SACRAMENTO, Calif. (AP) — The Legislature began passing California’s massive state spending plan Friday amid sharp divisions over whether the compromise struck by Democrats and Gov. Jerry Brown will further the state’s recovery or eventually return it to the multibillion-dollar deficits common during the recession.
Lawmakers have until midnight Saturday to send the governor a balanced budget and were expected to pass the main spending bill Friday. AB110 was approved on a 28-10 party-line vote in the Senate and had enough support to pass during an initial vote in the Assembly, which was expecting a final vote later in the day.
Senate leader Darrell Steinberg said the $96.3 billion Democratic spending plan ends the “doom-and-gloom” scenarios that were a hallmark of years past, when deficits grew into the double digits, state programs were eliminated, workers were furloughed and budget deadlines were blown by weeks and sometimes months.
“The passage of the budget may just represent the end of one very difficult era and the beginning of a new and better era — an era of economic growth, hope and restoration,” said Steinberg, a Democrat from Sacramento.
Republican lawmakers in both houses of the Legislature were not so enthusiastic. They said the spending plan contained accounting gimmicks and failed to address some of the state’s most pressing fiscal time bombs, including tens of billions of dollars in unfunded public employee pension liabilities.
Republican Assemblyman Jeff Gorell also said it contains additional spending that will come back to hurt the state once the higher sales and income taxes passed by voters last fall expire.
“We will have to make cuts again,” said Gorell, of Camarillo. “With this budget, we have positioned ourselves perfectly to repeat the mistakes of the past.”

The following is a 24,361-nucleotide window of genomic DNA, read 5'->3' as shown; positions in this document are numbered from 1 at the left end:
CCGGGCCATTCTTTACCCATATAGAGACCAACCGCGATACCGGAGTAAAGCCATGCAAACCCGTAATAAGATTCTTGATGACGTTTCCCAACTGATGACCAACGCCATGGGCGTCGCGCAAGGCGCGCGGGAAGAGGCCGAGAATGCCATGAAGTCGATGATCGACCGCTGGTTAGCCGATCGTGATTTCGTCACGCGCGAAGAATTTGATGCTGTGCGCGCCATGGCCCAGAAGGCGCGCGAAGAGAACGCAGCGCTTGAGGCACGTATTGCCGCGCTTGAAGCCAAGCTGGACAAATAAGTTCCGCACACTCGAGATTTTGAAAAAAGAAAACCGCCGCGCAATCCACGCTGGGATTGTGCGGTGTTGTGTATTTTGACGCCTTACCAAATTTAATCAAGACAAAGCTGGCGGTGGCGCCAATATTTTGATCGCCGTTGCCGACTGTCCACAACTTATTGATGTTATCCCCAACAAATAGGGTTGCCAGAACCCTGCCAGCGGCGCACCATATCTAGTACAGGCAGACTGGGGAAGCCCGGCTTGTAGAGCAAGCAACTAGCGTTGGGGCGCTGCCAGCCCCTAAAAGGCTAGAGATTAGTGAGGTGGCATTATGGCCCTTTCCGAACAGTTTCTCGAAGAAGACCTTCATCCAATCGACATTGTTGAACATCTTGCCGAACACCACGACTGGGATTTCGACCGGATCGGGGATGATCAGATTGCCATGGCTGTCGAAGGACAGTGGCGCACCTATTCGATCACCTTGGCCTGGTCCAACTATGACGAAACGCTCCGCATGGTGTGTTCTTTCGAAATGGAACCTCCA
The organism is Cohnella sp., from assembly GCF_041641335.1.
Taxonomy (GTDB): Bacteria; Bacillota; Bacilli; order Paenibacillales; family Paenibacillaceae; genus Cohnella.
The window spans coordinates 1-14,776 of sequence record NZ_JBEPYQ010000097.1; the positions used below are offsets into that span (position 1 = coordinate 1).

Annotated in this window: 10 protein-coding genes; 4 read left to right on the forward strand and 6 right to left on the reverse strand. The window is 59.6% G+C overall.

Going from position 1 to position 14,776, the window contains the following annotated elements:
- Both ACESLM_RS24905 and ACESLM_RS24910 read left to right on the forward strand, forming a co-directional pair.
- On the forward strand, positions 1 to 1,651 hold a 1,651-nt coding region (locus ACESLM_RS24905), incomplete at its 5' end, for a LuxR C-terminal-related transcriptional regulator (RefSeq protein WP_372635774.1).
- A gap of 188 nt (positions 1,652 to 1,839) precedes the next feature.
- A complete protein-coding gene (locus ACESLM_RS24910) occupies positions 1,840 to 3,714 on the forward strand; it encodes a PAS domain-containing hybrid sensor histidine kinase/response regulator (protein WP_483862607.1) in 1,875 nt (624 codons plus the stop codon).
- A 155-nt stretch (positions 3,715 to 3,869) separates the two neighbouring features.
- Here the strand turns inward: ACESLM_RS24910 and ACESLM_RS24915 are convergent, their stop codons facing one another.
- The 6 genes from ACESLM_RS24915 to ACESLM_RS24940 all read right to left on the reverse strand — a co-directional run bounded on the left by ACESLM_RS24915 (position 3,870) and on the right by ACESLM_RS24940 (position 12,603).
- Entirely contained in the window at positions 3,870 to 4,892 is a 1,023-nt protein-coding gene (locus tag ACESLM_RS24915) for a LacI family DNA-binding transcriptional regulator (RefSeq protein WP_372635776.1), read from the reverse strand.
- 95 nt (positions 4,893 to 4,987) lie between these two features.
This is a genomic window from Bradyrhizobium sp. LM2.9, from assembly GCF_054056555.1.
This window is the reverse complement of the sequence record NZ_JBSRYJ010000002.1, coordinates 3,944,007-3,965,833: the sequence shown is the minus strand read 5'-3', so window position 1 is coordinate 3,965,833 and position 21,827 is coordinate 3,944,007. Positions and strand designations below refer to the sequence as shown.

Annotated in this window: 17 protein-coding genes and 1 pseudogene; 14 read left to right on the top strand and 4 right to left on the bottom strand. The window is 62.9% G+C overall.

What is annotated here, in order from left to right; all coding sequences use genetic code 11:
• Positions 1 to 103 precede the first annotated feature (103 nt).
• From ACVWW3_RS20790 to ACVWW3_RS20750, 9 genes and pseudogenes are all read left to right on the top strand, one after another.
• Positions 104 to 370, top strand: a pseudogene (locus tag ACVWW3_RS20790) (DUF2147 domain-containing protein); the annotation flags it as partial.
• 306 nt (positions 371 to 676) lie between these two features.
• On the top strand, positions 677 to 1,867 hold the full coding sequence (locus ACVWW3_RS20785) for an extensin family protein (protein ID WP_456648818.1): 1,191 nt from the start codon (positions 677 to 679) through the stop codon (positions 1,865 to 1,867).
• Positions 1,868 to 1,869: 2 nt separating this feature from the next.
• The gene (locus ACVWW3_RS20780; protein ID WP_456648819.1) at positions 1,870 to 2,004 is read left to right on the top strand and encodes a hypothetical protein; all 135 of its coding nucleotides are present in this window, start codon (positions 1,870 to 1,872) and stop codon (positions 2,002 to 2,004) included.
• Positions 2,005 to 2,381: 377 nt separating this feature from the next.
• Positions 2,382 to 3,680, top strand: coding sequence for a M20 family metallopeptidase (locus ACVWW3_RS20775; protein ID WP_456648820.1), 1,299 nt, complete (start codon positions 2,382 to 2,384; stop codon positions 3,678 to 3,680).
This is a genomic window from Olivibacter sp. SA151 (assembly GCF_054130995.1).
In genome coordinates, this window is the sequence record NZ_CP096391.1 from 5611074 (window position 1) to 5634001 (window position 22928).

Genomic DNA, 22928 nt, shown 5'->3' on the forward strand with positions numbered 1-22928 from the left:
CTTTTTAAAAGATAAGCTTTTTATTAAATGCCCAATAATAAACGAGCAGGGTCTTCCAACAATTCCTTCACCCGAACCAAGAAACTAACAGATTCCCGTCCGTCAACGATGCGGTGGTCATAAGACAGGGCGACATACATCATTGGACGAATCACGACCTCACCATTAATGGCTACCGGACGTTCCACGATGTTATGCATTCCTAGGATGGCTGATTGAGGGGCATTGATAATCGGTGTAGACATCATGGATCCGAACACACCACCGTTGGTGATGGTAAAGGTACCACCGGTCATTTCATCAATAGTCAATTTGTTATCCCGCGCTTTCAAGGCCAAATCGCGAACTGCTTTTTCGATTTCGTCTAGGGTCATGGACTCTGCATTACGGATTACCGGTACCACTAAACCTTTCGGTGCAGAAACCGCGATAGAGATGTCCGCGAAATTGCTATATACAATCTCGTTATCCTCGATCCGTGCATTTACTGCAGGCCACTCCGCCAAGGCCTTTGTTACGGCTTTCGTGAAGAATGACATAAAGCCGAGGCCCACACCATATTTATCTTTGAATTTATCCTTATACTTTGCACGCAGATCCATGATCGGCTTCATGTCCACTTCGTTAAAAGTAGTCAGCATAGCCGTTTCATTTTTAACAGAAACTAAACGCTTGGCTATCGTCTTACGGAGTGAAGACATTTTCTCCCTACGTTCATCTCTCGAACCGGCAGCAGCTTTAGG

Democrats can pass the budget on a simple majority vote and do not need Republicans’ support. They noted that it maintains a roughly $1 billion reserve and will not restore all the programs cut during the recession.
It also funnels significantly more money to K-12 schools and alters the education funding formula so more money will flow to district with high levels of students who come from low-income families, who are not proficient in English or who are foster children. The funding shift was one of Brown’s top legislative priorities of the year.
“Today we vote on a budget that marks a new beginning for California,” said Democratic Assemblyman Bob Blumenfield, of Woodland Hills. “By passing this budget today, we can solidify California’s recovery.”
Democratic lawmakers said they did not get the spending restorations they sought because the leadership agreed to go with the governor’s more conservative estimates of tax revenue in the coming fiscal year, which starts July 1. They favor a revenue estimate offered by the nonpartisan Legislative Analyst’s Office, which was $3.2 billion higher.
Many Democrats hope to reopen the budget after the first of the year if revenue does indeed come in ahead of the governor’s estimate, but Brown has said he agreed to no such thing.
Among the objections raised by Republicans and even some Democratic lawmakers was a funding shift agreed to by the governor that transferred $500 million from an account funded by industry fines that is supposed to pay for the state’s efforts to reduce greenhouse gas emissions. The money instead is being lent to the state’s general fund.
Similar internal transfers from years past have left the state owing billions of dollars from its general fund to a variety of state programs. Republicans said this budget makes too little headway in repaying that money and in addressing the state’s longer-term debts, primarily pensions and retiree health care obligations.
Republican Sen. Ted Gaines, of Rocklin, also noted that the state will be challenged to pay for the governor’s high-speed rail and water-delivery projects, which have a combined price tag approaching $100 billion.
He asked lawmakers to think of the long term “so that we can grow the economy fast enough so we can address the unfunded obligations that we have.”
Associated Press writer Tom Verdin contributed to this report.